There’s been a lot of talk today about the importance of issues in the Senate campaign, and it seems like one real potential consequence of the Morrison scandal will be that Republicans will be able to equate concerns about Burns’ relationship with Abramoff with the news about Morrison and Harding. It’s already happening with the Klindtbots (here, here, here, and here, to name a few) already criticizing Democrats for wanting to focus the campaign on more substantive issues. That’s not going to let up.
In reality, Morrison has set himself up for this to some extent. The complaints from the Burns people that he is light on the issues are valid–and have been noted here at this blog before. Now, Morrison is in a bind. Running as the electable candidate isn’t a bad strategy, and a lot of candidates have been pretty succesful by being vague, but now that his image has been tarnished, Morrison doesn’t have much to fall back on. I suspect that the instinct might here might be to hunker down and let this blow over, but I hope that the Morrison campaign uses this as a catalyst to get themselves more focused on issues, so that largely personal matters can be put aside.
That being said, in my mind, the adultery does matter. It’s not more important than tax policy or the war, but it’s not totally insignificant. This wasn’t a ‘youthful indiscretion’, and it does say something about the character of a person. Everyone makes mistakes and has moral lapses–and neither should disqualify someone from office, but as a voter, I do need to take it into account. It’ll say just as much about the character of Mr. Morrison’s opponents when we see how they respond.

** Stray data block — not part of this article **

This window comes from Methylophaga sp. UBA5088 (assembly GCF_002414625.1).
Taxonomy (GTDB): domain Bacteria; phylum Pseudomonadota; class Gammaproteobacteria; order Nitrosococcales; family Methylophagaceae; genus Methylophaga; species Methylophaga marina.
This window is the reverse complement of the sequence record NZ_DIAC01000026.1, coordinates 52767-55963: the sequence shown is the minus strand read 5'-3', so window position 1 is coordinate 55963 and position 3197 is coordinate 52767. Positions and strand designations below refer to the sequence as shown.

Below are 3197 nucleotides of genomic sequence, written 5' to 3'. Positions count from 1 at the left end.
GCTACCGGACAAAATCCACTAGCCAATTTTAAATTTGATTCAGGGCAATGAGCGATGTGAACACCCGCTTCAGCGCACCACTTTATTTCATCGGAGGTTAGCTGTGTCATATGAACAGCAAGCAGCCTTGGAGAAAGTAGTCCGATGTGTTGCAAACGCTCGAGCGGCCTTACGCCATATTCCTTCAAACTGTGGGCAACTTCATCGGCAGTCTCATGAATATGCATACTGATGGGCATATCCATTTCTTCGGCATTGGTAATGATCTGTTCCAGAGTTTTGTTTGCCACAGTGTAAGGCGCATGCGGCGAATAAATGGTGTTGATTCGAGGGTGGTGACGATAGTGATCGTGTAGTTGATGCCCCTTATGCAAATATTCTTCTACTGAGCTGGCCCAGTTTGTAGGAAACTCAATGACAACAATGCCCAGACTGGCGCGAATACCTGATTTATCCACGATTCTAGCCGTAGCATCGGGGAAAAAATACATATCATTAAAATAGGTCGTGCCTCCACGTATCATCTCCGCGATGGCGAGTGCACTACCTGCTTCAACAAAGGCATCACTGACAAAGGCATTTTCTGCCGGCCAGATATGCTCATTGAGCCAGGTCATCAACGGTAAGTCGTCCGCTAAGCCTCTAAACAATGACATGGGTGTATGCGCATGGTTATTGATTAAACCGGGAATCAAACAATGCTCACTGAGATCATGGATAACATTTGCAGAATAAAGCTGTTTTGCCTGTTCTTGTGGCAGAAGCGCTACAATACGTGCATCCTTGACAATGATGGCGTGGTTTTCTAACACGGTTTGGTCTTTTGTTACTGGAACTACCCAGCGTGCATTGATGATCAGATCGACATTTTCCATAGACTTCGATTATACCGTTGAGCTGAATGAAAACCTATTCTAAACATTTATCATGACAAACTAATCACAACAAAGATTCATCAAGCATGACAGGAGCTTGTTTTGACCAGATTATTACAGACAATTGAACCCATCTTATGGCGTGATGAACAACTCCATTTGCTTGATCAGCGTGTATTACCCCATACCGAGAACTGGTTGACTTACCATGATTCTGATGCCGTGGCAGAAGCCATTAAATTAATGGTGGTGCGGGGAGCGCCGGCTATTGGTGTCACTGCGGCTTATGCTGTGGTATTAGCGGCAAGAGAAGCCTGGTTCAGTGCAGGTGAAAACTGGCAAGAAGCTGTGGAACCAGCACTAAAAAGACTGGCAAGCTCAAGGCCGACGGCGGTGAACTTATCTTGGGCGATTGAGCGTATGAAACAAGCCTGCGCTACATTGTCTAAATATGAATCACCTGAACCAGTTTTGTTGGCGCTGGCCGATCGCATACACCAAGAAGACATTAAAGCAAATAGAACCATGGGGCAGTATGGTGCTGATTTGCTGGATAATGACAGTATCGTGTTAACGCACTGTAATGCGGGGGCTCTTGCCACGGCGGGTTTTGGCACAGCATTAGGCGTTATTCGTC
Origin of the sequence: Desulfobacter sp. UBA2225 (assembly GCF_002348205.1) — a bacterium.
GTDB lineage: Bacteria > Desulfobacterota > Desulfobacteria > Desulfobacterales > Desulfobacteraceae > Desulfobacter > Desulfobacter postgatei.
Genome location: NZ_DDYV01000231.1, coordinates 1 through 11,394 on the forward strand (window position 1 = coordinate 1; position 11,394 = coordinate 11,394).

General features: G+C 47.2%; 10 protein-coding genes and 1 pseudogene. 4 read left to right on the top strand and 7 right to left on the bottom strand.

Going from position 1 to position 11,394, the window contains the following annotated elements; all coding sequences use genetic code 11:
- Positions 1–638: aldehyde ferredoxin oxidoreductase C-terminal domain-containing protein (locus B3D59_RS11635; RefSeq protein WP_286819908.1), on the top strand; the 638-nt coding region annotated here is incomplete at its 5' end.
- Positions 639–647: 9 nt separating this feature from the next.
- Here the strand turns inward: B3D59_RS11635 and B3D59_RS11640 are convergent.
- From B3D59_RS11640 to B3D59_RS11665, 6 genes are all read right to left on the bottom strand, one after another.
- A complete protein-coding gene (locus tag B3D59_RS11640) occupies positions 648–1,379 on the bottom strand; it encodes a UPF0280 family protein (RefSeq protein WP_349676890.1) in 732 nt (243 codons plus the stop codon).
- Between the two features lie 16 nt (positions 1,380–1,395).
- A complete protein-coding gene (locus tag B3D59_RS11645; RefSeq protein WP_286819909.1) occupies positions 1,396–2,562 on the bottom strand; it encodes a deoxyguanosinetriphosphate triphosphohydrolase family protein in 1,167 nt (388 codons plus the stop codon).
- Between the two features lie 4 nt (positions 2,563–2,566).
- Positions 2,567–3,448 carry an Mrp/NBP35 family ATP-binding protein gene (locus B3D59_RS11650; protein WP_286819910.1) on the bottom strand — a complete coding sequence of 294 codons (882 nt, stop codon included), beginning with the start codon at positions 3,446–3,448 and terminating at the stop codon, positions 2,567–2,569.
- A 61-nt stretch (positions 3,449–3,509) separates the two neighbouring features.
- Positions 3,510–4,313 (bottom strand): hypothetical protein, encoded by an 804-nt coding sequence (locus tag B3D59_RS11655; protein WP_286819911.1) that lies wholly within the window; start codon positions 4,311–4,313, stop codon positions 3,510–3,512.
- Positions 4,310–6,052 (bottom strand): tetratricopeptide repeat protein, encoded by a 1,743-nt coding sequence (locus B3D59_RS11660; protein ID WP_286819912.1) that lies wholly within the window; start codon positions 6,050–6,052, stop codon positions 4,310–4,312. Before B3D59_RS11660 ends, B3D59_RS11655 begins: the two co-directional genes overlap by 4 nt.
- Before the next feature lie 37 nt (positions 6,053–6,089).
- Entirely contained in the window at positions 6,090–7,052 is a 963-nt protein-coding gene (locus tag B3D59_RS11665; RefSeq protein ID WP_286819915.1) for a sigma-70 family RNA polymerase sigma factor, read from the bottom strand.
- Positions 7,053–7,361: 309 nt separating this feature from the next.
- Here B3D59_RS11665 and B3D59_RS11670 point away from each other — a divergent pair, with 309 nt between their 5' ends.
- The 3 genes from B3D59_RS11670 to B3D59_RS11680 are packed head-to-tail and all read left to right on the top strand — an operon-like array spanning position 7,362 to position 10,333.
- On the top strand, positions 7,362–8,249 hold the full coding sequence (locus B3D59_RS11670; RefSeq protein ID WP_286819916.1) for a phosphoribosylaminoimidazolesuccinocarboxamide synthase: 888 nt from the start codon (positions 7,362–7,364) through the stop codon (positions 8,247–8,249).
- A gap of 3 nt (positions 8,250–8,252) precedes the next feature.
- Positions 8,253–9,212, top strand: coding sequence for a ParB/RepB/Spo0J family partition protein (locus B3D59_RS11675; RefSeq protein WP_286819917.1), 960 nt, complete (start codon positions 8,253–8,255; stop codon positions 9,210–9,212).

Assuming there was no improper use of his office, though, there is no way we should let Republicans get away with equating this issue with Burns’ ethical lapses. The Republicans have desperately been trying to distort the Abramoff affair from the beginning, suggesting that it is nothing more than partisanship and personal attack. The thing is, the Abramoff scandal does tell us a lot about Conrad Burns’ character, but it tells us a lot more about him as a Senator. He has basically sold Montana’s Senate seat to the highest bidders, and those buyers are rarely from Montana. It is an issue, not a personal attack, to suggest that our Senator should look out for our Indian tribes, not those of Michigan. It is an issue when our Senator and his staff are implicated in influence peddling.
We don’t need to be on the attack. We just need to keep reminding people about the truth.